Audient ASP8024HE And Trinnov D-Mon - James Ivey
One of the most difficult aspects of working for Pro Tools Expert is that my studio is very rarely the same from week to week. Now this is great because it means I get to try out some of the latest and greatest gear but it can also be a challenge as I just get my workflow settled then it's all change again. To that end I'm sure mine is one of the most complex monitoring systems. The heart of my studio (since December 2016) is my Audient ASP8024HE console and at the heart of it, is the monitoring section allowing me to select from 4 stereo inputs and route these to 4 different sets of speakers or headphones. These all have their own input and output gain or volume controls along with all the normal stuff like Dim, Cut and Mono check. Where things get complicated is where the signal goes next, and that is off to my Trinnov D-Mon room correction system.
The D-Mon not only acts as my room correction but it is also my bass management (as I have a sub in the studio). It also allows me to route the output of the console and connected devices back into my Mac Pro for recording. This is particularly useful when making screen capture videos and I want not only the audio from my Pro Tools session (be that on PC, RADAR or Mac) and my voice over mic to be recorded back into my Mac by Screenflow, the screen capture and editing software we use for videos of this kind.
This is the main control panel for the Trinnov D-Mon. The main volume is controlled by an attached USB volume control but to be honest is normally set to zero since I have had the console. I can also control the routing for the Trinnov's internal headphone amp which is very handy to have for when I am monitoring all the signals going back to the Mac for a screen capture recording.
The session routing window (below) is how I route the I/O of the Trinnov system. I have a 4 processed output system meaning I have room control on 4 of the outputs (I am only using 3 controlled outs as I have a 2.1 system). The other 4 outputs are assigned to send the clean unprocessed signal back to both the Mac and Radar so I can record to either of these. It sounds complicated I know but it works.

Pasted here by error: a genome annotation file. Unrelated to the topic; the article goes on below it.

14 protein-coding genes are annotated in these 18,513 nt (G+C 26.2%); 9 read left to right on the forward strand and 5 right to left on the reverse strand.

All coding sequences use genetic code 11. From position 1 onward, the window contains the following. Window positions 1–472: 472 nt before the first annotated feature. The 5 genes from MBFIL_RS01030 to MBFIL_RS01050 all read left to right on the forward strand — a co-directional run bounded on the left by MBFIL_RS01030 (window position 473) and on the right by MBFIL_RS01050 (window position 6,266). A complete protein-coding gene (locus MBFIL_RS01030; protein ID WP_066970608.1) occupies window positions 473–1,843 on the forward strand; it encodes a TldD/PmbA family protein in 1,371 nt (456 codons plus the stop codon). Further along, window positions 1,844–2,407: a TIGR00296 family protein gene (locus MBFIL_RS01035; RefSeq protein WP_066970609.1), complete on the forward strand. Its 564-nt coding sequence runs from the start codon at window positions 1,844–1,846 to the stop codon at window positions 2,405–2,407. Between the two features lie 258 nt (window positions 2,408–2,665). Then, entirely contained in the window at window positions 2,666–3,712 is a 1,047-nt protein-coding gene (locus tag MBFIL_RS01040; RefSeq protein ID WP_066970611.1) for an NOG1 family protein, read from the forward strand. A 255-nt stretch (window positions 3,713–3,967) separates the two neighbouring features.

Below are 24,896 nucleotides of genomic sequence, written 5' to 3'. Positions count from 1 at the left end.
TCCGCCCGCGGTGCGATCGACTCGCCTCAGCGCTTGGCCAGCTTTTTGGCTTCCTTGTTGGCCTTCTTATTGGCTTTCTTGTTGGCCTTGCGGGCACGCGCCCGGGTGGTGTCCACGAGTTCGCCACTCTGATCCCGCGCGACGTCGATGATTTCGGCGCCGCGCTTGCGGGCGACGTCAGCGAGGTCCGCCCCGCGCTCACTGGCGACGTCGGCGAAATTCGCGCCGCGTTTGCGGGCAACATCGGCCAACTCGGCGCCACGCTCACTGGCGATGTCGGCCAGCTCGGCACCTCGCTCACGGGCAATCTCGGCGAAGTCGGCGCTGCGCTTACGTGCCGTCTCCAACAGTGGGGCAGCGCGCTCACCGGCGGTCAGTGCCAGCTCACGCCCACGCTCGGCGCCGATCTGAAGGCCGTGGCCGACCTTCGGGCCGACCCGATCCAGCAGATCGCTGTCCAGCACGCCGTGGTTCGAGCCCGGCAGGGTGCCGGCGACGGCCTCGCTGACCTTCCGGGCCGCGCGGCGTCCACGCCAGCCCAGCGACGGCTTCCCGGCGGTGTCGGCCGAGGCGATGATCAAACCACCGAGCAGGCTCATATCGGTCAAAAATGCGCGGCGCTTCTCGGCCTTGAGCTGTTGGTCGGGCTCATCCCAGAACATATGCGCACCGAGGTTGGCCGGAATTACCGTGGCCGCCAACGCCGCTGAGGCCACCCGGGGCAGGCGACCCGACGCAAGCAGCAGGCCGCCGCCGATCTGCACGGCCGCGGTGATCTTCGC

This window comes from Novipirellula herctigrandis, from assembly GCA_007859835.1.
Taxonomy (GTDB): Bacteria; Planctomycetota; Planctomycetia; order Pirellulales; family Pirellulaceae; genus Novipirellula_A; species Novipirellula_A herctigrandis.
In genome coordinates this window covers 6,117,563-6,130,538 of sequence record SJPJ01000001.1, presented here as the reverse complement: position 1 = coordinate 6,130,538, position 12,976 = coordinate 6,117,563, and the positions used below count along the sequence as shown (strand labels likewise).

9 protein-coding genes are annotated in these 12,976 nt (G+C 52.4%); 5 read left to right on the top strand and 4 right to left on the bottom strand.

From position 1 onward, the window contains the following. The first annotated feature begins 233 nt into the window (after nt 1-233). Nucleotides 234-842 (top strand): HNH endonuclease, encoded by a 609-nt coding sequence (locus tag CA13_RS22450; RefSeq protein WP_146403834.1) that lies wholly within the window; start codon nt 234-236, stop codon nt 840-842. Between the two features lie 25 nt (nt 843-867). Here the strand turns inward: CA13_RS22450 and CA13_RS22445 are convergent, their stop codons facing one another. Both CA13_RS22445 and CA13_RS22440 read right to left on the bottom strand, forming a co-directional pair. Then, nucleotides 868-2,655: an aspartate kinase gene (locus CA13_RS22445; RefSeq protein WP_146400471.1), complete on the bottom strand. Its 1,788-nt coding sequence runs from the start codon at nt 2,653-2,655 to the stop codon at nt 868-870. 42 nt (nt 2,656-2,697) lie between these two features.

Apogee Maestro 2 - Russ Hughes
I've jumped around a few monitor controllers, both hardware and software, but without wishing to sound like a broken record I've been trying to simplify my workflow in the last year or so.
The Apogee Maestro 2 software that works with my Apogee Ensemble has a great feature set that covers all my needs which are;
- Routing of multiple sources with Zero latency monitoring when tracking.
- SPDIF input of my Mac for playback of stereo sources.
- 4 different mix set-ups for monitoring to speakers and headphones.
- Selection of inputs and outputs via the Maestro 2 interface either via mouse or using my iPad running Duet software.
The Apogee Ensemble is a great sounding interface and using the internal software means the lack of external hardware reduces the possibility of coloration via other monitoring hardware.
It's simple and it works.
RME Fireface 802 & ARC / TotalMix FX - Alan Sallabank
When I first installed my own 5.1 system, I had a BlueSky BM1 monitoring controller, which worked in the analogue domain. Unfortunately it was only 5.1 and suffered with noise issues. When I pushed up to 7.1 and indeed when I got my RME Fireface 802 with Advanced Remote Control, I decided that I'd try and look "in the box".
I've put my own adaptation on the use of the TotalMix FX system that comes with RME interfaces. This is an incredibly flexible piece of software that really allows you to take full advantage of the RME interface and its DSP. It's integration with the Advanced Remote Control makes it totally intuitive. I can assign all the buttons and even the rotary encoder to any function in TotalMix. In my case I have them assigned to different setup snapshots, and the rotary encoder assigned to variable main volume control.
This is because I have several different monitoring configurations that I regularly switch between in the course of my work -
- 7.1 Cinema Level Mixing
- 7.1 EBU R128 Mixing
- 7.1 Internet Streaming Mixing
- Stereo TV Mix Review
- Voice Over Recording
- ADR Recording
The three mixing snapshots just change the overall monitoring level. I won't detail these as that's a whole other series of articles in itself. The Stereo TV Mix Review snapshot mutes the main 7.1 monitoring and un-mutes the the analogue output to my stereo TV speakers.